ATS is not some imaginary threat. With more and more employers using ATS every year, it’s safe to assume that ATS is here to stay. So make sure you familiarize yourself with ATS and create resumes that work with these systems!

A Closing Word Of Advice

Here’s the bottom line—

Employers understand that entry level candidates don’t have much experience. And although they’d love to hire someone with a solid history of employment, they understand that part of hiring someone new is the training. Prove to employers that you can be trusted to learn fast on the job and you will win their vote.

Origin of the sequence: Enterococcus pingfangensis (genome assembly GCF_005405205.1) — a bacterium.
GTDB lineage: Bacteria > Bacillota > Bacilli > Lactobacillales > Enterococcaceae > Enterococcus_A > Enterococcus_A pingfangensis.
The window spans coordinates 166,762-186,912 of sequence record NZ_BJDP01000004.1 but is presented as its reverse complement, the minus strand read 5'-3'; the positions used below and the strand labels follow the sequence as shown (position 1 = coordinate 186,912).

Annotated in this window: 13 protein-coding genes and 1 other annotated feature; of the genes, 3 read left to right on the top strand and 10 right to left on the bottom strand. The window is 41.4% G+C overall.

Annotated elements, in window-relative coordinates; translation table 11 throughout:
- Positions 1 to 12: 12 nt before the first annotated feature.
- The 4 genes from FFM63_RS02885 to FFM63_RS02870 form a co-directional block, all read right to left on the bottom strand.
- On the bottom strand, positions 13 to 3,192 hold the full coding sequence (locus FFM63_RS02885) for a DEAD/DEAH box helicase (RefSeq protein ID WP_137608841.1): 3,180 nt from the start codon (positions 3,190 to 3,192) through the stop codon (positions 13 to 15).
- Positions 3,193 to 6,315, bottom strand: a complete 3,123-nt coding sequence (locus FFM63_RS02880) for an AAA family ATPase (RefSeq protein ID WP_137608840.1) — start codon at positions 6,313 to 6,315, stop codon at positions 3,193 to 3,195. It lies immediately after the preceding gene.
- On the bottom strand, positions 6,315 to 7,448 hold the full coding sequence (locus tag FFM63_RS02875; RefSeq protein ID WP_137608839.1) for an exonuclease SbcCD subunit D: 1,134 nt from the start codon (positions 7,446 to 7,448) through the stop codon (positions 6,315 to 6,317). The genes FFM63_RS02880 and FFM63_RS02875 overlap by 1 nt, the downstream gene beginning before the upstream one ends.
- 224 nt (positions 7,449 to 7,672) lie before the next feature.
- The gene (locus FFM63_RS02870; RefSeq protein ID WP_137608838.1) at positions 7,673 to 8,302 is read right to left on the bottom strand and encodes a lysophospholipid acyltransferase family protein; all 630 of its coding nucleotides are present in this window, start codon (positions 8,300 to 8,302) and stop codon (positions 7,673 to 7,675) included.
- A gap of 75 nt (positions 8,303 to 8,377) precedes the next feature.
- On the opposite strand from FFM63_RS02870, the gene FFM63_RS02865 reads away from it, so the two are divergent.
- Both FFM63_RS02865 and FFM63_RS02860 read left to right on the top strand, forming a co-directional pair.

Make the most of what experience you already have, leverage your educational background, and quantify when possible.

A Summary Of What Was Covered

  1. Get relevant keywords by looking at the job posting.
    By properly implementing the important keywords into your resume, Applicant Tracking Systems (the tricky little hiring bots) will rank your resume higher.
  2. Quantify your skills and education to show your expertise.
    Remember, employers need proof of your expertise. Use coursework and projects to quantify the skills you possess.
  3. Know what ATS is and avoid using lavish resume templates when possible.
    75% of resumes are ignored due to Applicant Tracking Systems. Use the right templates and your chances of getting seen by a human hiring manager will increase.